IDEAS home Printed from
MyIDEAS: Login to save this paper or follow this series

Taxation and On-the-job Training Decisions

  • Harvey S. Rosen

This paper is an econometric analysis of the on-the-job training (OJT) decisions of a group of white American males during 1975. The data are obtained from the Panel Study of Income Dynamics, which asked a very careful series of questions concerning the individual's OJT status. Each individual's internal rate of return is estimated and used as an explanatory variable to predict the probability of taking OJT. The individual's marginal tax rate is also entered in the equation. The results suggest that income taxation has tended to increase the probability of being involved in OJT. I conjecture that this is because income taxation makes investment in physical capital a less desirable vehicle for carrying consumption into the future, and hence increases the attractiveness of human capital.

If you experience problems downloading a file, check if you have the proper application to view it first. In case of further problems read the IDEAS help page. Note that these files are not on the IDEAS site. Please be patient as the files may be large.

File URL:
Download Restriction: no

Paper provided by National Bureau of Economic Research, Inc in its series NBER Working Papers with number 0733.

in new window

Date of creation: Aug 1981
Date of revision:
Publication status: published as Rosen, Harvey S. "Taxation and On-The-Job Training Decisions," The Review of Economics and Statistics, Vol. LXIV, No. 3 (August 1982), pp. 442-449.
Handle: RePEc:nbr:nberwo:0733
Note: PE
Contact details of provider: Postal:
National Bureau of Economic Research, 1050 Massachusetts Avenue Cambridge, MA 02138, U.S.A.

Phone: 617-868-3900
Web page:

More information through EDIRC

No references listed on IDEAS
You can help add them by filling out this form.

This item is not listed on Wikipedia, on a reading list or among the top items on IDEAS.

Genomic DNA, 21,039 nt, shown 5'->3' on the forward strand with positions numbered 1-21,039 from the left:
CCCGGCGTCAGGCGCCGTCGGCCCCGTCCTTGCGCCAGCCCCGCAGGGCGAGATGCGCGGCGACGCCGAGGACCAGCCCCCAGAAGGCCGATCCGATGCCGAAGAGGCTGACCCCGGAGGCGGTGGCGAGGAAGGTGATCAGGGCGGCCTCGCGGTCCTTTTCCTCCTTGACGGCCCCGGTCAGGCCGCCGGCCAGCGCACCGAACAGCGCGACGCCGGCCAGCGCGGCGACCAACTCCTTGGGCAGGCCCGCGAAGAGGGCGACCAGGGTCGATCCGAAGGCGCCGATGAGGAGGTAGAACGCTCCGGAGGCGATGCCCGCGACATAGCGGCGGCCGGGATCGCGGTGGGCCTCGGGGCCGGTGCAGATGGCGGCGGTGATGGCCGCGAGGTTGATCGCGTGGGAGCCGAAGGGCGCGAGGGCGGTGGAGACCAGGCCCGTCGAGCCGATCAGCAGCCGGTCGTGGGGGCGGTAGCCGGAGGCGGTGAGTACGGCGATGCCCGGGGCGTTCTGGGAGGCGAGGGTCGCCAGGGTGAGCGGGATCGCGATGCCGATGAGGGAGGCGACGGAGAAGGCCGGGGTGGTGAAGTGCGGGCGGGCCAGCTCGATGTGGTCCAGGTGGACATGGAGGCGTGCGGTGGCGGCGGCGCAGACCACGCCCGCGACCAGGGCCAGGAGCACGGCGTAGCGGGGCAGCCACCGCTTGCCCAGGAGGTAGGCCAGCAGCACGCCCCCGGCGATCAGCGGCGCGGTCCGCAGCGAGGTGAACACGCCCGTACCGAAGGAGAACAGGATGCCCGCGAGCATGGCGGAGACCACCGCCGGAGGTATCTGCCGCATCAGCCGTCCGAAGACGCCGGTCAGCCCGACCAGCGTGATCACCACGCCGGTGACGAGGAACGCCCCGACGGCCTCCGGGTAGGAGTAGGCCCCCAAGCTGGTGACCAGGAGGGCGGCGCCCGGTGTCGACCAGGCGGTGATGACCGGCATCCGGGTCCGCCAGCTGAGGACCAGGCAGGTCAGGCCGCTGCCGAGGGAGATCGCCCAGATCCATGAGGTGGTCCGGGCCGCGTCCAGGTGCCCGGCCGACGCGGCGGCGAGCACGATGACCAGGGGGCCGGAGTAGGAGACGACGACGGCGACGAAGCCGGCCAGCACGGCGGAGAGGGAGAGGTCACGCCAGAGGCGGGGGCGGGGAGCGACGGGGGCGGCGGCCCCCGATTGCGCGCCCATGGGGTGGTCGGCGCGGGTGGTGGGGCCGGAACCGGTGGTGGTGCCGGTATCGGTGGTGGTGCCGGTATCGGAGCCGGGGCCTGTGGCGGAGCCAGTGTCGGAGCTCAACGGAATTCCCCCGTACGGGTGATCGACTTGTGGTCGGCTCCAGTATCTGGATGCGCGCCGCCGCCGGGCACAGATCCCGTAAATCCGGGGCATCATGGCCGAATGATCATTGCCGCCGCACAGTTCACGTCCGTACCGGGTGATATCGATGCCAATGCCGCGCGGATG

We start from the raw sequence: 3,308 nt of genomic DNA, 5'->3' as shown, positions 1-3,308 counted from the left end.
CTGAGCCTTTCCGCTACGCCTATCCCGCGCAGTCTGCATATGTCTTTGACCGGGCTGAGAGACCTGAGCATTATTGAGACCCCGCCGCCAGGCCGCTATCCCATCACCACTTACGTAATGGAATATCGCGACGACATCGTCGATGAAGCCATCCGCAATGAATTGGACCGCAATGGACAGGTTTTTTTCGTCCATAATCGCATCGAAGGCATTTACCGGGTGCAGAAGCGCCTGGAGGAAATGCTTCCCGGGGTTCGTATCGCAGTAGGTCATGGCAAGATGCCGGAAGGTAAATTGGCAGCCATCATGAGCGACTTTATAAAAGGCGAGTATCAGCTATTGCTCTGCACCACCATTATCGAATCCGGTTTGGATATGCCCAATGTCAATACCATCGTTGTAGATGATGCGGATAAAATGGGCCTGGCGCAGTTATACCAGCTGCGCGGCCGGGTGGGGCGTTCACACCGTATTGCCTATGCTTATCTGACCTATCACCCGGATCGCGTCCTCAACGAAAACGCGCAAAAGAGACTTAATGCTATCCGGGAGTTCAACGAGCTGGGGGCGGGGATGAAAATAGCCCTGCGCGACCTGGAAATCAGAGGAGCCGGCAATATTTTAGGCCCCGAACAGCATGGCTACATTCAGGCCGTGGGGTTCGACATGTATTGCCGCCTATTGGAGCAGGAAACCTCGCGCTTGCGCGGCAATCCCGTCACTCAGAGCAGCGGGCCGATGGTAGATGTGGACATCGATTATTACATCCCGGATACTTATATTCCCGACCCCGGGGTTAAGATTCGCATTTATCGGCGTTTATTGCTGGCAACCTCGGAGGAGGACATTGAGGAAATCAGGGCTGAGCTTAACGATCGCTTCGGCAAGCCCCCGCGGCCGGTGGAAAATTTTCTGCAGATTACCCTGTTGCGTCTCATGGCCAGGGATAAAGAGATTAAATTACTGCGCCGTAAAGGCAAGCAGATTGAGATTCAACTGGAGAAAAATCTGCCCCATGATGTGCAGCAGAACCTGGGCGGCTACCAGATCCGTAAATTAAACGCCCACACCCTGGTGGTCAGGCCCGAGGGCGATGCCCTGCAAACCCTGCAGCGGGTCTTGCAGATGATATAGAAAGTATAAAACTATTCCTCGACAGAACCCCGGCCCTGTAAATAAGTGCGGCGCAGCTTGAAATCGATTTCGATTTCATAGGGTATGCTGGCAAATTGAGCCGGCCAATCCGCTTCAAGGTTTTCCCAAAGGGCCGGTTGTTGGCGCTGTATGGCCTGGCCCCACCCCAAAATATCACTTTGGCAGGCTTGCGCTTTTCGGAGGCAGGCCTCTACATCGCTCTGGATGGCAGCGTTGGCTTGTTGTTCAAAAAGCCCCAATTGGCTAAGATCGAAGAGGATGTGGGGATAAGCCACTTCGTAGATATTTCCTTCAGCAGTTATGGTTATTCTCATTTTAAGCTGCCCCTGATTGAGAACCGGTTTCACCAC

When requesting a correction, please mention this item's handle: RePEc:nbr:nberwo:0733. See general information about how to correct material in RePEc.

For technical questions regarding this item, or to correct its authors, title, abstract, bibliographic or download information, contact: ()

If you have authored this item and are not yet registered with RePEc, we encourage you to do it here. This allows to link your profile to this item. It also allows you to accept potential citations to this item that we are uncertain about.

If references are entirely missing, you can add them using this form.

If the full references list an item that is present in RePEc, but the system did not link to it, you can help with this form.

If you know of missing items citing this one, you can help us creating those links by adding the relevant references in the same way as above, for each refering item. If you are a registered author of this item, you may also want to check the "citations" tab in your profile, as there may be some citations waiting for confirmation.

Please note that corrections may take a couple of weeks to filter through the various RePEc services.

This information is provided to you by IDEAS at the Research Division of the Federal Reserve Bank of St. Louis using RePEc data.